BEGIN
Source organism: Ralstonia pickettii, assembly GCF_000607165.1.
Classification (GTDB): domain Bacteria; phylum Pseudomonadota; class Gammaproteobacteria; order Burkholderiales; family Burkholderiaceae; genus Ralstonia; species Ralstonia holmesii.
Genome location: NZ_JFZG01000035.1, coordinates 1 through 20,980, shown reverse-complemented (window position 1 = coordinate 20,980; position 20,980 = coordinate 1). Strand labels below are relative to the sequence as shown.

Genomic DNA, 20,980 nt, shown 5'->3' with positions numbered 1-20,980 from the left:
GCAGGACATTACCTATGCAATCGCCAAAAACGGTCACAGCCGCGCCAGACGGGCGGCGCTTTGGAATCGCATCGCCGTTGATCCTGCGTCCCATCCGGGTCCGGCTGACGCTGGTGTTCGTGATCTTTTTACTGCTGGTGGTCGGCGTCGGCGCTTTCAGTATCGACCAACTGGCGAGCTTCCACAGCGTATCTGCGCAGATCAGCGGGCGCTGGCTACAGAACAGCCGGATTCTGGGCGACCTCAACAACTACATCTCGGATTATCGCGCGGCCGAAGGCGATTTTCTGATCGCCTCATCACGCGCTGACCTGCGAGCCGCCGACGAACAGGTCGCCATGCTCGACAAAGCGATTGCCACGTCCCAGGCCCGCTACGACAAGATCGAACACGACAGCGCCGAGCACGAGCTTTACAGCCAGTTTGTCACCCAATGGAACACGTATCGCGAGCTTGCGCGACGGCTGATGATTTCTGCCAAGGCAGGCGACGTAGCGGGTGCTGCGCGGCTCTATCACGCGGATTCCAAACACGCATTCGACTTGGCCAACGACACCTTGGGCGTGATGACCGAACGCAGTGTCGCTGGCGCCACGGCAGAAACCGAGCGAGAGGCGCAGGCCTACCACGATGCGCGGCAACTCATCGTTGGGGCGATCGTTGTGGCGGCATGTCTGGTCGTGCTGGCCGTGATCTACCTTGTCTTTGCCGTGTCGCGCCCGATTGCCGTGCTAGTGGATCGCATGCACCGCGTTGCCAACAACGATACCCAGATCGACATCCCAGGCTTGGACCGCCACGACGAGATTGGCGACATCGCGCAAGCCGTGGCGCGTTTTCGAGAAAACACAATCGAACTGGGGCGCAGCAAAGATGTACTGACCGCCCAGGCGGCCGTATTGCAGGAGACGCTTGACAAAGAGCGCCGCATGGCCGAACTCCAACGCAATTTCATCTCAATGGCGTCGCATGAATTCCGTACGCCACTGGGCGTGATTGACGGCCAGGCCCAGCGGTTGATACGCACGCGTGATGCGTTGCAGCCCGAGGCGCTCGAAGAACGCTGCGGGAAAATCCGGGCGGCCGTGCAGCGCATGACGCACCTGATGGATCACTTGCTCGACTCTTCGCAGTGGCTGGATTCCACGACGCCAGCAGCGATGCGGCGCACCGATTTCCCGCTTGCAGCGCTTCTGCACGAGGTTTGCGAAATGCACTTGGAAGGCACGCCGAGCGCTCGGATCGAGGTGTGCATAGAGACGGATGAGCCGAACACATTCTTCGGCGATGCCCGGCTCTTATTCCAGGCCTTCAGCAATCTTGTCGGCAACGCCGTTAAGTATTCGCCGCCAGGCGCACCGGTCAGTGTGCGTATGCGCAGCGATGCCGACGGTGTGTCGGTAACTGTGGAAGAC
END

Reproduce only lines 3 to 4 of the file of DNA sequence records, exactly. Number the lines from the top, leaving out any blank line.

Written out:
Genome location: NZ_JFZG01000035.1, coordinates 1 through 20,980, shown reverse-complemented (window position 1 = coordinate 20,980; position 20,980 = coordinate 1). Strand labels below are relative to the sequence as shown.

Genomic DNA, 20,980 nt, shown 5'->3' with positions numbered 1-20,980 from the left: